Remarks by Steven Majors, USAID Regional Development Mission for Asia, at the Kwai River Christian Hospital Cornerstone Laying Ceremony

Monday, July 2, 2018
USAID Program Office Director Steven Majors, second from right, lays flowers on the cornerstone for a new hospital in Sangkhlaburi.
USAID Program Office Director Steven Majors, second from right, lays flowers on the cornerstone for a new hospital in Sangkhlaburi.
Richard Nyberg, USAID

It is my privilege to be with you all today on behalf of the American Embassy and the United States Agency for International Development, USAID, to celebrate this important milestone in the creation of a new, state-of-the-art Kwai River Christian Hospital.

I am especially honored to join you today representing the significant contribution from the American People: a $500,000 grant made possible by USAID to the hospital’s growth and development.

I am happy to note that this is not the first grant from USAID’s American Schools and Hospitals Abroad program to the Church of Christ in Thailand Foundation. In fact, for the past four decades USAID/ASHA has supported many innovations at Payap University through the United Board for Christian Higher Education in Asia. To date, that group has leveraged more than $11 million for Payap, and I am proud to remind us today of this enduring partnership with Thailand.

To me, it’s really special that, with the help of this USAID grant, we are laying the cornerstone for this new hospital this year – 2018 – an auspicious year in which we celebrate 200 years of Thai-U.S. friendship. For America’s short history, 200 years is a long, long time – making Thailand one of our oldest friends.

As Americans, my fellow citizens and I are also marking 2018 to especially remember the life and legacy of America’s great civil rights leader, Dr. Martin Luther King, Jr. It was 50 years ago this year that Dr. King was assassinated in my home town of Memphis, Tennessee. Dr. King’s life was cut short because he dared to dream about a place in which all people, regardless of their color or ethnicity or where they came from, would be treated with respect and fairness, and with the human dignity bestowed by their creator.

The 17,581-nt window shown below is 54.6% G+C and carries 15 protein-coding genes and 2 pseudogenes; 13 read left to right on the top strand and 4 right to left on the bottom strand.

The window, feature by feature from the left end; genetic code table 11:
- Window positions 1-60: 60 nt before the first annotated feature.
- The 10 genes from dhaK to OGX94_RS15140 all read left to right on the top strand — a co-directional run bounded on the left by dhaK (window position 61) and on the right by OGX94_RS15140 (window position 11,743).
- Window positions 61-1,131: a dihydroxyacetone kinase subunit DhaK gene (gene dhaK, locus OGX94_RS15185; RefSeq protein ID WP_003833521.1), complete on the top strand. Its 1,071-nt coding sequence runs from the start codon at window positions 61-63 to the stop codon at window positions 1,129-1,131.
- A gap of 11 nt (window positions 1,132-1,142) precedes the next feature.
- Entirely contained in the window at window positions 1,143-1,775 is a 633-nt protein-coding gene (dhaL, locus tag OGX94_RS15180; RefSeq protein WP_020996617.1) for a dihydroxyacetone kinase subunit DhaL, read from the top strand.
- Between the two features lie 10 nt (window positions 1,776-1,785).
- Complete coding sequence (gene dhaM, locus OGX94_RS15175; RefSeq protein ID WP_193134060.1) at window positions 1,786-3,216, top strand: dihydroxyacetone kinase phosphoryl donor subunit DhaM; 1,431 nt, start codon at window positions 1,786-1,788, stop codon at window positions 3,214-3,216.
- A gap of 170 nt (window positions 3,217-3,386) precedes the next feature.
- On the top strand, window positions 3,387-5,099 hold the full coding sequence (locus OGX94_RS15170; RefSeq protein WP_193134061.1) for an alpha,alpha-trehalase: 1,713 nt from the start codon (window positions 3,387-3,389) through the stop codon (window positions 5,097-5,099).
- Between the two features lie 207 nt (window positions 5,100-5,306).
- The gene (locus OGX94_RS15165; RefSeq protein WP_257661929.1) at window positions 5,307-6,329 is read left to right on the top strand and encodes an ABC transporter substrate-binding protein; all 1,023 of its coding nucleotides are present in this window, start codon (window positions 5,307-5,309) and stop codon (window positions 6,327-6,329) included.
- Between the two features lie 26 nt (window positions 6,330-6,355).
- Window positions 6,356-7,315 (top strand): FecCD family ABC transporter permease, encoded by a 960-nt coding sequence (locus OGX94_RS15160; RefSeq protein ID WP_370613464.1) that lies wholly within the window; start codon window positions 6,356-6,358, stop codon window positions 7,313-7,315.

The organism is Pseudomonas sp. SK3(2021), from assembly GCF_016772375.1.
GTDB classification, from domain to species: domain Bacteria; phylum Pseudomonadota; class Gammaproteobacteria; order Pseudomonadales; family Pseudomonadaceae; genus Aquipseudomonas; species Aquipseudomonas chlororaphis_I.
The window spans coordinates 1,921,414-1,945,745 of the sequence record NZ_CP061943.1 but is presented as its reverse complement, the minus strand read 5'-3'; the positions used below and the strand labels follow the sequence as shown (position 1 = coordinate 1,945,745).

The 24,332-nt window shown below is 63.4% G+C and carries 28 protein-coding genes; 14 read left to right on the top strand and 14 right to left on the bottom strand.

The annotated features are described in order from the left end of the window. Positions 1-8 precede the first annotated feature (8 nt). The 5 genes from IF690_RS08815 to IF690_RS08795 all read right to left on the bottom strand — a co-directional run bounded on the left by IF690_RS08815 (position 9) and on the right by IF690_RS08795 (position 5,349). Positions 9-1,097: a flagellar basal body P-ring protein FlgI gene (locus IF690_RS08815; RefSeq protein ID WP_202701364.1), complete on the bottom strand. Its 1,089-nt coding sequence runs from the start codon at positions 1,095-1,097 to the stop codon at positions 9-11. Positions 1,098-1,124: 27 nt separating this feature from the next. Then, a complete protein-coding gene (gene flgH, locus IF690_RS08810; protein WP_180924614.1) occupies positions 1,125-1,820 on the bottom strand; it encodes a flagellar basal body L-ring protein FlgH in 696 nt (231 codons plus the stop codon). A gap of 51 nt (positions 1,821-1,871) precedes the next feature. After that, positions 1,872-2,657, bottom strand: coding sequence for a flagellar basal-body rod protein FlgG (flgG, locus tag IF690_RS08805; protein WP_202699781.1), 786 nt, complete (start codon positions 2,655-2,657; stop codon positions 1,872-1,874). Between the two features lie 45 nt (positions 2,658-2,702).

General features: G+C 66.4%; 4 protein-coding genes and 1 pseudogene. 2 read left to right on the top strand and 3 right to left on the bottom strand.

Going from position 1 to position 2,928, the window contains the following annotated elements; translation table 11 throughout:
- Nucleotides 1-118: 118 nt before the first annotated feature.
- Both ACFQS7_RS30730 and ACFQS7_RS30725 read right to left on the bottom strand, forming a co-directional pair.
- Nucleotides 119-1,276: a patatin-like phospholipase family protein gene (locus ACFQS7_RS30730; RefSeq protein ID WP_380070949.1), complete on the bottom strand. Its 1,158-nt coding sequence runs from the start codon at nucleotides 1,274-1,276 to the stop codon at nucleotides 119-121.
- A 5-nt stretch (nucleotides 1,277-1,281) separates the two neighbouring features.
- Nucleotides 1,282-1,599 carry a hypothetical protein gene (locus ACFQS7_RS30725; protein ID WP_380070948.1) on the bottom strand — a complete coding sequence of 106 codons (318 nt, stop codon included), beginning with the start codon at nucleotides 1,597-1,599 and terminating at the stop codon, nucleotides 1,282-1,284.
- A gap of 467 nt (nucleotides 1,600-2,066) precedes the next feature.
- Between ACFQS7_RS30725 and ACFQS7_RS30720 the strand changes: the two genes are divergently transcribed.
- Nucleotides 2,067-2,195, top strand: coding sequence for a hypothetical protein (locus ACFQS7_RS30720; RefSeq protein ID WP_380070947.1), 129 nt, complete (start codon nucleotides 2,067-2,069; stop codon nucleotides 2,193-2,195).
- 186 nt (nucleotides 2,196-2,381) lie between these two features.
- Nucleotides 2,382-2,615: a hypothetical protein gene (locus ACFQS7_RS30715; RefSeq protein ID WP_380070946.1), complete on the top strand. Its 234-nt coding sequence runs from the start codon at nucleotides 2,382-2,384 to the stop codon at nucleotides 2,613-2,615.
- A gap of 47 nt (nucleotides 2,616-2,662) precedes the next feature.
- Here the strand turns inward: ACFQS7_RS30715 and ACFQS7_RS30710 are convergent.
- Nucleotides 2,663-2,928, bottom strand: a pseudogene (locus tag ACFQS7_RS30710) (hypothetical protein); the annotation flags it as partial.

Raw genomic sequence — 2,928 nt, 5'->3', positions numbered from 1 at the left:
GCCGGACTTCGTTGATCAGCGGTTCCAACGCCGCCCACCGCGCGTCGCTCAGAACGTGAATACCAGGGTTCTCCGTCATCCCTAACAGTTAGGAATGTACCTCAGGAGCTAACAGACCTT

While we all continue to strive for a world that fully realizes his dream, reflecting on his legacy, I have a feeling Dr. King would be quite proud with what you have already created here, and with the dream that you have for this very site.

Before joining you today, I had the opportunity to learn a little bit about your dream; about the five decades since American missionaries founded their first clinic in Hoy Malai, which eventually became the first Kwai River Christian Hospital; and about the incredible work done in your current hospital, including: 

  • the state of the art surgeries you’ve performed;
  • the research and knowledge you’ve used to treat and prevent diseases in partnership with the U.S Armed Forces Research Institute of Medical Science;
  • the healthy, happy lives you’ve brought into this world;
  • and, perhaps most importantly, your dedicated service to the most vulnerable of society, regardless of who they are or where they come from.

I’m reminded of something that Dr. King observed: “Life's most persistent and urgent question is, What are you doing for others?’” And you are doing a lot.

How fitting then, and what an honor it is for me, to be here representing the American people as we celebrate 200 years of friendship; 50 years of Dr. King’s legacy; and this, the beginning of a dream that will serve, with love and inclusiveness, all members of the community for years to come.

On behalf of Ambassador Davies and the American people, I want to thank you for inviting me to celebrate with you today.  And I thank you for inviting the American people to be part of your dream.

See more photos of the ceremony here.

Sangkhlaburi, Thailand
Issuing Country 

Last updated: September 18, 2018

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